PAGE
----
If you have OpenWrt as a dumb AP client using DHCP, is there any option to provide a usable fallback ip address to acces the device in case the server is not available or because of some misconfiguration the OpenWrt dhcp client is unable to negotiate a lease, and not end up with a ip-less device that you cant access?
I was thinking of putting an alias for dhcp client interface with an static ip address, but this should be in a different subnet than the main dhcp subnet range, and thus I would not be able to access the device without setting up a static interface on the other end.
I was thinking of something along the lines of this: dhcpcd - ArchWiki (archlinux.org)
were if the dhcp lease is not obtained after some timeout the client automatically configures some sort of backup ip/gw/dns for the machine.
It's a bit contradictory though isn't it? What if you have five dumb APs and the main, DHCP providing one goes down. What backup IP addresses would you give each of the five to avoid collisions? Once you've worked it out why not make them static all the time anyway?
As a backup strategy you could look at something like setting up Windows Internet Connection Sharing when you need it, which will create a DHCP service. Plug the device into it and you should be able to reach it to configure it. Or a similar service you can start that already has a MAC to IP assignment so that you know which IP address the device will end up with (EDIT: Which could be a spare OpenWRT router that you plug in when needed ).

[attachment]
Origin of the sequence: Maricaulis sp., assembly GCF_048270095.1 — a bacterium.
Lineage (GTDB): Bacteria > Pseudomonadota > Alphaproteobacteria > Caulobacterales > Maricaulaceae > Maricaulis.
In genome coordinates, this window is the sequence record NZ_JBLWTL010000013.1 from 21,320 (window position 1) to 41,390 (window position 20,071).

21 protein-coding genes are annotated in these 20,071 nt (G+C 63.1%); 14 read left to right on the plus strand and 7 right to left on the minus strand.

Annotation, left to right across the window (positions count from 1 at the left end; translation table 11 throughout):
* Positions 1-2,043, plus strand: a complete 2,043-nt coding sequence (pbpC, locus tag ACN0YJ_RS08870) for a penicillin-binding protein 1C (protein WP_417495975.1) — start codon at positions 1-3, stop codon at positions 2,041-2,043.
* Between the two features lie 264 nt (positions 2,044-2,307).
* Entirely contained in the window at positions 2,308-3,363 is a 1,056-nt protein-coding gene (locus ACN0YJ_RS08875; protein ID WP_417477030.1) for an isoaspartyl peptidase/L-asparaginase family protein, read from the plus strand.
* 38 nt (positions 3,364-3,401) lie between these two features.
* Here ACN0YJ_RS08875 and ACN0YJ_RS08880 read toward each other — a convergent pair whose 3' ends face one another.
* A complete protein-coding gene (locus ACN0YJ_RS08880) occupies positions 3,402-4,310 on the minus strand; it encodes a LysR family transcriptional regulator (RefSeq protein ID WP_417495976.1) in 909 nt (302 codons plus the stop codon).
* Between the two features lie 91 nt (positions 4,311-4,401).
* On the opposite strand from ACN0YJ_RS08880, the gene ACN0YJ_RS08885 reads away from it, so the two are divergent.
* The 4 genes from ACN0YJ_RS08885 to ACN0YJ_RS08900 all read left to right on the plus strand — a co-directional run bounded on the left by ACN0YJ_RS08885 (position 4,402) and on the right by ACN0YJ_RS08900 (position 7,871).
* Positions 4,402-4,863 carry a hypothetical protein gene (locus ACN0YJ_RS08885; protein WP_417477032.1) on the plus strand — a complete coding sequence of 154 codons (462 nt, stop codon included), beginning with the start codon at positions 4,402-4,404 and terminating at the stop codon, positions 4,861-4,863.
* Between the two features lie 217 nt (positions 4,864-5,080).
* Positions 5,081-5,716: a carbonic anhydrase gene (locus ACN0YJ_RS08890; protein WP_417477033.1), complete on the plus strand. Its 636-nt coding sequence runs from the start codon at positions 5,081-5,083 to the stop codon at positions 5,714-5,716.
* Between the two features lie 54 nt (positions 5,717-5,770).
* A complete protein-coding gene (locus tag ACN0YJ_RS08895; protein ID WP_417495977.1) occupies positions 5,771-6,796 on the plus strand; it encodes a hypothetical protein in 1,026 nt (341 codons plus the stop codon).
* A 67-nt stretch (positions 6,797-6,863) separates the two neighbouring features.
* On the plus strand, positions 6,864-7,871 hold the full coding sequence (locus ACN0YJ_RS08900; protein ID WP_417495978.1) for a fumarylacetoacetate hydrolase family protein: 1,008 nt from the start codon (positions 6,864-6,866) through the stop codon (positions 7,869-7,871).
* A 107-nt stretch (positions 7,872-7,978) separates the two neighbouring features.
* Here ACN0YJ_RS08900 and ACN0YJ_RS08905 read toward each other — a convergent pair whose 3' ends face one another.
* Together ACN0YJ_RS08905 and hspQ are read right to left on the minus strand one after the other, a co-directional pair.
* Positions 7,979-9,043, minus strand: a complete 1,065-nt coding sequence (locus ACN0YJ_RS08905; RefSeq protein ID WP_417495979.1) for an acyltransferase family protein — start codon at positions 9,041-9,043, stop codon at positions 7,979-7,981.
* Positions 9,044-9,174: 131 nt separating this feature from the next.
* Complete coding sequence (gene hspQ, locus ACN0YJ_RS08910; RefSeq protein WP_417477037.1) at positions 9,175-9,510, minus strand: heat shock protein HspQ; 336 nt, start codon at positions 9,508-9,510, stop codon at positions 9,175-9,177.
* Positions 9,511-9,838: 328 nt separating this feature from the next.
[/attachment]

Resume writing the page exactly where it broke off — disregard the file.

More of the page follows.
You can have a "poor man's redundant DHCP" by setting up 2 devices with a DHCP scope but different lease ranges. For example DHCP server 1 hands out 192.168.123.10 through 50 and DHCP server 2 hands out 192.168.123.60 through 100.
Thanks for the backup strategies, I like the spare OpenWrt router idea
If the dump APs have static leases, maybe I can give them the same ip they would get from the DHCP server if it were available, would that cause collisions, if for example the DHCP returns after some time? Or maybe give them ips outside of the DHCP range?
I assume that dhcpcd fallback profile feature doesnt exist in udhcpc right?
I'm not sure if that would help if there is a problem with the DHCP client on the dump APs, specially if the are connected just over a wireless link to the DHCP server.
I'm asking about how to access the dumb ap OpenWrt devices in case there are problems with themselves obtaining a dhcp lease, more like a failsafe than a redundant setup.
Right now I'm just using one of the switch port vlans with a static ip as failsafe, I was looking for a more elegant solution that could coexist with dhcp client without taking a physical port for itself.
I use 192.168.1.X for my network where...
X= 1 to 19 for network devices;
X = 20 to 50 for things like printers, etc that I want to be able to access with know IP;
X = 100 to 199 for DHCP to share out.
Is there a reason you want the network device to have a variable IP address? You and other devices will have trouble finding it unless you use internal DNS where the new IP address is registered. Is it an example of many similar devices that you just want to plug in to do things as a client device (eg BitCoin mining that it then sends to a known "upstream" server)?
Create a new interface with static ip with a different network address than your lan. Make sure it is bridged with eth0, firewall on the lan side and no dhcp server. You can reach the router through the static ip. I did this with my router but I think it should work with a dumb ap.
Unless you're setting up an enterprise environment and know what you're doing™, multiple DHCP servers in your LAN are a recipe for disaster and severe pains. In a home environment, it makes more sense to have a spare router pre-configured as cold-standby, to swap-in when needed (and DHCP is actually the least of your worries, temporary static IPs are quickly configured for recovery, but DHCP failing usually implies everything else being broken as well).
If the dumb AP's have predictable names, there is a possibility for scripting. Fox example... WR-1, WR-2 etc. Extract the number from hostname , add to base , 100 + nr, and assign static IP for interface